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Toxicol Pathol. 2008 Jan;36(1):63-9. doi: 10.1177/0192623307309926.

Medical device regulations and testing for toxicologic pathologists.

Author information

1
Applied Veterinary Pathobiology PLLC, Bainbridge Island, Washington 98110-3663, USA. Schuhj@bainbridge.net

Abstract

Awareness of the regulatory environment is fundamental to understanding the biological assessment of biomaterials and medical devices. Medical devices are a diverse and heterogeneous group of medical products and technologies defined by the lack of chemical action or requirement for metabolism. Regional activity and the Global Harmonization Task Force are now working on harmonizing the categorization and testing of medical devices. The International Organization for Standardization (ISO) has published 19 standards for biological evaluation. ISO 10993 standards are generally accepted outright or as an alternative to most national regulatory directives or acts, although Japan and the United States require more stringency in some tests. Type of materials, intended use, and risk are the basis for drafting testing programs for biomaterials and medical devices. With growth of the medical device industry and advent of new biomaterials and technologies, the need for toxicologic pathologists in safety (biocompatibility) and efficacy (conditions of use) evaluation of moderate- to high-risk devices is expanding. Preclinical evaluation of biomaterials and medical devices increasingly requires a basic understanding of materials science and bioengineering to facilitate interpretation of complex interface reactions between biomaterials, cellular and secretory factors, and vascular and tissue responses that modulate success or failure of medical devices.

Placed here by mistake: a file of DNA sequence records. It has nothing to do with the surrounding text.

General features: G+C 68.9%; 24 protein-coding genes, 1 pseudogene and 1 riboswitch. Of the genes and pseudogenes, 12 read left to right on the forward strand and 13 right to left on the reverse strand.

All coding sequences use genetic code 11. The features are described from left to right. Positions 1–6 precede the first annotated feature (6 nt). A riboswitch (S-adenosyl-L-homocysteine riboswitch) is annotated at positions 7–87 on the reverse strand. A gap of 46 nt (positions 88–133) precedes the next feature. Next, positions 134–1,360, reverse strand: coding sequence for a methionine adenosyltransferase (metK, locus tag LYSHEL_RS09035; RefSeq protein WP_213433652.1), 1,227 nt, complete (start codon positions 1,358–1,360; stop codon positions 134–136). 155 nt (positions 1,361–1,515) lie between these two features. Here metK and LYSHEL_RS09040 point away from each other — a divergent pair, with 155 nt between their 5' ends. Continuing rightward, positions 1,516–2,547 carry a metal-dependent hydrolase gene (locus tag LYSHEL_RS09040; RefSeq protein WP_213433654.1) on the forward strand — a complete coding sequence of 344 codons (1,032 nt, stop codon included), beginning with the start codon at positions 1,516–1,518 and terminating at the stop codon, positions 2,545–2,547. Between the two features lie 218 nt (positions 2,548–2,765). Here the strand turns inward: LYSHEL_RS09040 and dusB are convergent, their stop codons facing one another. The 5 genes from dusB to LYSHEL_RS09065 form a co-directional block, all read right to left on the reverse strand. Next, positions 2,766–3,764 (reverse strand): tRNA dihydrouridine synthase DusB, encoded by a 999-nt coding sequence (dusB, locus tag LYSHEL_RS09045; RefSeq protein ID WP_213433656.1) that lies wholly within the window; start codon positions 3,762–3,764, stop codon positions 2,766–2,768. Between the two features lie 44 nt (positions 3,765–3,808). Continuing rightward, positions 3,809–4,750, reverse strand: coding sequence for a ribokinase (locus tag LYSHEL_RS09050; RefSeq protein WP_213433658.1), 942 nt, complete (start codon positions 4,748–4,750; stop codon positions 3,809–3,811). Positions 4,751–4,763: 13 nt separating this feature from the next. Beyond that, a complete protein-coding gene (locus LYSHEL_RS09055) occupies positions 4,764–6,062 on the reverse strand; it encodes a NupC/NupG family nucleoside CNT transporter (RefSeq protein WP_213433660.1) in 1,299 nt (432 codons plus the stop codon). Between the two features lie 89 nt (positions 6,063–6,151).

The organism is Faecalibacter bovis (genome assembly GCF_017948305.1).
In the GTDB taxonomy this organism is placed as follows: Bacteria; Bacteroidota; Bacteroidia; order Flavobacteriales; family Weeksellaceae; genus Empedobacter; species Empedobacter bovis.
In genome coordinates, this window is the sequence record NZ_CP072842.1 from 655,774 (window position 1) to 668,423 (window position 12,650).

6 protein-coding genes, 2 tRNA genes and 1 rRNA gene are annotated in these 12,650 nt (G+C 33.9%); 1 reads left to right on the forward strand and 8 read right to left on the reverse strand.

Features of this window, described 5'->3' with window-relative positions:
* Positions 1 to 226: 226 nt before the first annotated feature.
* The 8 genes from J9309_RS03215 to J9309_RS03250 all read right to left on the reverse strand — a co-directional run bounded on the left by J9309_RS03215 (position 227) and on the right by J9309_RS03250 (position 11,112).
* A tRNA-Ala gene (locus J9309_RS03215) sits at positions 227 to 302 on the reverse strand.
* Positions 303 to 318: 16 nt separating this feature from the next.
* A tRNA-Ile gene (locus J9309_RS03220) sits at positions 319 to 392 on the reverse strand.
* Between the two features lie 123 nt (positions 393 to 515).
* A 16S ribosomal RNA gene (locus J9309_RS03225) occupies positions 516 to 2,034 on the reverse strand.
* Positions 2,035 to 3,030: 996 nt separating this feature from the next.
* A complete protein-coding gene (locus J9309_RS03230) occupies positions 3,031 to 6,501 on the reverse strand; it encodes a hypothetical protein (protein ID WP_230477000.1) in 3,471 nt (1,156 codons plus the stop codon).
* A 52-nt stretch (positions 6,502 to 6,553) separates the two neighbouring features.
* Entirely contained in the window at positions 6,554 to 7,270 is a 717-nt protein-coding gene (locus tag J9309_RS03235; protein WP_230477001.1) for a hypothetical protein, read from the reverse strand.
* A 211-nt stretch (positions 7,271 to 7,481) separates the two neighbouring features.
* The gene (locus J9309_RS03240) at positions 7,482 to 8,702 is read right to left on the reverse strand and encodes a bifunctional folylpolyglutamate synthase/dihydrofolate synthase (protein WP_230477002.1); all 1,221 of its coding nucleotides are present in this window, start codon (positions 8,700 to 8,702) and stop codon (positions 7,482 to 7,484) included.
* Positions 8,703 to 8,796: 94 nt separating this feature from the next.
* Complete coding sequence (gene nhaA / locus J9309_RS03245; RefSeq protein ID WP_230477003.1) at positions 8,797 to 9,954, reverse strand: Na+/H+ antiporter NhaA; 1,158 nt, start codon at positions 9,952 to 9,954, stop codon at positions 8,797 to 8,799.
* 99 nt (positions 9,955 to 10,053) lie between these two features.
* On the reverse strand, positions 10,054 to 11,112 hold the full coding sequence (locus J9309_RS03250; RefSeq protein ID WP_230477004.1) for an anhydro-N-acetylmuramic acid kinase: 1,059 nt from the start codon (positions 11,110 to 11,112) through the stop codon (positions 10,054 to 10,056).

PMID:
18337222
DOI:
10.1177/0192623307309926
[Indexed for MEDLINE]

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